I’m a Project Manager responsible for delivery and development of rail systems projects, including traction power, track and signalling. I manage all phases of the project life cycle and am heavily involved in technical management, commercial management and of course management of staff, stakeholders and delivery contractors.

    2. What's your proudest moment?

    Successfully commissioning a design and construct high voltage feeder project after only 3.5months from project kick off. This was achieved by thinking outside the box, open and honest communications with all stakeholders, close collaboration with Sydney Trains colleagues and our alliance delivery partners, and gaining the trust and support of internal colleagues.

    3. What advice do you have for other women thinking about a career in Engineering?

    If you enjoy challenging your brain and using logic, creativity and interpersonal skills to solve problems, then a career in Engineering and Project Management is for you.

    You never know where a degree in Engineering may take you as it opens doors to a world of opportunities. Employers love hiring Engineers for their lateral thinking and problem solving abilities, which are qualities valued in any industry.

    To give you some of my personal experiences, I’ve been lucky enough to work on the delivery of many very different types of projects such as petrol station reconfigurations, Chatswood Chase redevelopment, firing range upgrades at Liverpool Military Area, submarine shore services upgrades and wharf dredging projects at Garden Island, the new Chalmers Street and Lee Street Traction Substations as well as business case development work on the current More Trains More Services 2 and 3 programs.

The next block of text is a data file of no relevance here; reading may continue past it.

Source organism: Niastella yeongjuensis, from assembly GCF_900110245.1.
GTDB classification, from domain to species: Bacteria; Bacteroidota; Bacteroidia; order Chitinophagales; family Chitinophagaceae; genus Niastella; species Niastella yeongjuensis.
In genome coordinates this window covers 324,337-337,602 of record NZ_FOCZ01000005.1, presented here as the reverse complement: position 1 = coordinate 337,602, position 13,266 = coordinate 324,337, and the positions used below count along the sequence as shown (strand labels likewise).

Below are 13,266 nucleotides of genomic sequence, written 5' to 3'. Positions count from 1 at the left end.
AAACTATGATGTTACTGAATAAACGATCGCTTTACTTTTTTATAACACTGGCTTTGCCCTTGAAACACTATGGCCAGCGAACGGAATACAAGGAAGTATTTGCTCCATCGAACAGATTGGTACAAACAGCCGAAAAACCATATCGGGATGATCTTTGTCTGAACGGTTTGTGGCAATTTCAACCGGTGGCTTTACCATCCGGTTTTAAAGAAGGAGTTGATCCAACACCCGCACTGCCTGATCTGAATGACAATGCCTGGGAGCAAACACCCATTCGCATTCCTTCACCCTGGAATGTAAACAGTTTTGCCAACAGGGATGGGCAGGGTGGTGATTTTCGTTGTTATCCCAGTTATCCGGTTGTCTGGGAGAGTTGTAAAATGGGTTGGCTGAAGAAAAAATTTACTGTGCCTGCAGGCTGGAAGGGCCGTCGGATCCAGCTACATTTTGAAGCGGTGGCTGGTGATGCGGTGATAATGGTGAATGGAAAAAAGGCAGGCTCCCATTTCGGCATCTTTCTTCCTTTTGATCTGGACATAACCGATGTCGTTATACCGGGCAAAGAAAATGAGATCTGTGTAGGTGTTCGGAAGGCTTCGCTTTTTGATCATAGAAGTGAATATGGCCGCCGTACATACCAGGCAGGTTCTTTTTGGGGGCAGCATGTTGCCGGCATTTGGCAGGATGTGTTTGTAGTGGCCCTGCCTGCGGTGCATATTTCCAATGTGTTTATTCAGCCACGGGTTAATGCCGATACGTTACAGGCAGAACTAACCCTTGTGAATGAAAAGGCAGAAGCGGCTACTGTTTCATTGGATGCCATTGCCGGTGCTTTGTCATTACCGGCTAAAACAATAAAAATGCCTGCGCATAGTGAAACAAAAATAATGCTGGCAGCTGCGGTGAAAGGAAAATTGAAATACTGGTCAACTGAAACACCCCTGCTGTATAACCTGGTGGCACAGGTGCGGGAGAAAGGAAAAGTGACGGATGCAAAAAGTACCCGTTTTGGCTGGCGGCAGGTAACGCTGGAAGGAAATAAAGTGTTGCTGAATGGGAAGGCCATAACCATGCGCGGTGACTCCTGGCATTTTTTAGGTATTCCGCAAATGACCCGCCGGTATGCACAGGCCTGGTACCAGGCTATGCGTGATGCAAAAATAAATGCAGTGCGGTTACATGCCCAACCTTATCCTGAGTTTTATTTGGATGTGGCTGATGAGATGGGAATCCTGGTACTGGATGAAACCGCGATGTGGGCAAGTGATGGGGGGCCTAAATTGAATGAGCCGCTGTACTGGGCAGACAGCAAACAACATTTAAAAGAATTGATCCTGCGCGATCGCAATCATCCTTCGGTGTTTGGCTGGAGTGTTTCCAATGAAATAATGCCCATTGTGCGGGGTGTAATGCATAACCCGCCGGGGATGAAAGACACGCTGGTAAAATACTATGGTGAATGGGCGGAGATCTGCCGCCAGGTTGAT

So if you can’t bear the thought of being stuck in a mundane job that repeats day after day, a career in Engineering is the answer.

    4. How can we transform the future of women in engineering?

    I believe the key is to instil interest in STEM subjects from a very young age, from the selection of STEM toys to parents and caregivers role modelling a keen interest in how the world around them works, and having strong female role models at home and/or in school.

    Similarly, having strong female role models, female leadership presence and women in engineering advocates in the workplace also goes a long way to creating an environment conducive to promoting the desired cultural shifts.

    Transport’s flexible work practices and inclusive culture has certainly been one of the key reasons why I enjoy coming to work every day.

    5. Tell us something that people may not know about you?

    My first job out of uni was a Project Engineer at Caltex where I was responsible for developing the first set of storage and handling procedures for E10 Unleaded, then engaging contractors to roll it out to the first 30 Caltex petrol stations in NSW and QLD. I believe those storage and handling procedures are still used today, 14 years on.

Page last updated: 03 September 2020, 15:40